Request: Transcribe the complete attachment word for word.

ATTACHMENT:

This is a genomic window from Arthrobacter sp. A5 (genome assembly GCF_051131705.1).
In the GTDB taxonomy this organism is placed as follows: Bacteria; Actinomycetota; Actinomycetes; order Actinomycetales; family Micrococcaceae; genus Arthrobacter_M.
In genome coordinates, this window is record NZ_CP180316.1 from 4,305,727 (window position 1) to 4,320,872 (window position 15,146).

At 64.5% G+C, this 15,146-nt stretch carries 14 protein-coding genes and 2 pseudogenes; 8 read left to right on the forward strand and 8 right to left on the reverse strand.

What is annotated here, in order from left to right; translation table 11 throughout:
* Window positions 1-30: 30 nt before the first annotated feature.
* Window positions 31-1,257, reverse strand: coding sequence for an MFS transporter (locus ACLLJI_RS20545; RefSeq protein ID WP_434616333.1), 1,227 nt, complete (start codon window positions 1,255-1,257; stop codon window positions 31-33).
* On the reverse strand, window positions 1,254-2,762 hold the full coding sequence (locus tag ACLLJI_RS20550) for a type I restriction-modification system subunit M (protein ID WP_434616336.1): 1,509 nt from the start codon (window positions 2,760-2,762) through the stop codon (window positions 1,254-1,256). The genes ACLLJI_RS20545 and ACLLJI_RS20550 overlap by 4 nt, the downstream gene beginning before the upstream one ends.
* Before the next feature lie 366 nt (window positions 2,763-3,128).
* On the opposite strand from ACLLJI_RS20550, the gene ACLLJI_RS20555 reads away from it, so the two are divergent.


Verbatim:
This is a genomic window from Arthrobacter sp. A5 (genome assembly GCF_051131705.1).
In the GTDB taxonomy this organism is placed as follows: Bacteria; Actinomycetota; Actinomycetes; order Actinomycetales; family Micrococcaceae; genus Arthrobacter_M.
In genome coordinates, this window is record NZ_CP180316.1 from 4,305,727 (window position 1) to 4,320,872 (window position 15,146).

At 64.5% G+C, this 15,146-nt stretch carries 14 protein-coding genes and 2 pseudogenes; 8 read left to right on the forward strand and 8 right to left on the reverse strand.

What is annotated here, in order from left to right; translation table 11 throughout:
* Window positions 1-30: 30 nt before the first annotated feature.
* Window positions 31-1,257, reverse strand: coding sequence for an MFS transporter (locus ACLLJI_RS20545; RefSeq protein ID WP_434616333.1), 1,227 nt, complete (start codon window positions 1,255-1,257; stop codon window positions 31-33).
* On the reverse strand, window positions 1,254-2,762 hold the full coding sequence (locus tag ACLLJI_RS20550) for a type I restriction-modification system subunit M (protein ID WP_434616336.1): 1,509 nt from the start codon (window positions 2,760-2,762) through the stop codon (window positions 1,254-1,256). The genes ACLLJI_RS20545 and ACLLJI_RS20550 overlap by 4 nt, the downstream gene beginning before the upstream one ends.
* Before the next feature lie 366 nt (window positions 2,763-3,128).
* On the opposite strand from ACLLJI_RS20550, the gene ACLLJI_RS20555 reads away from it, so the two are divergent.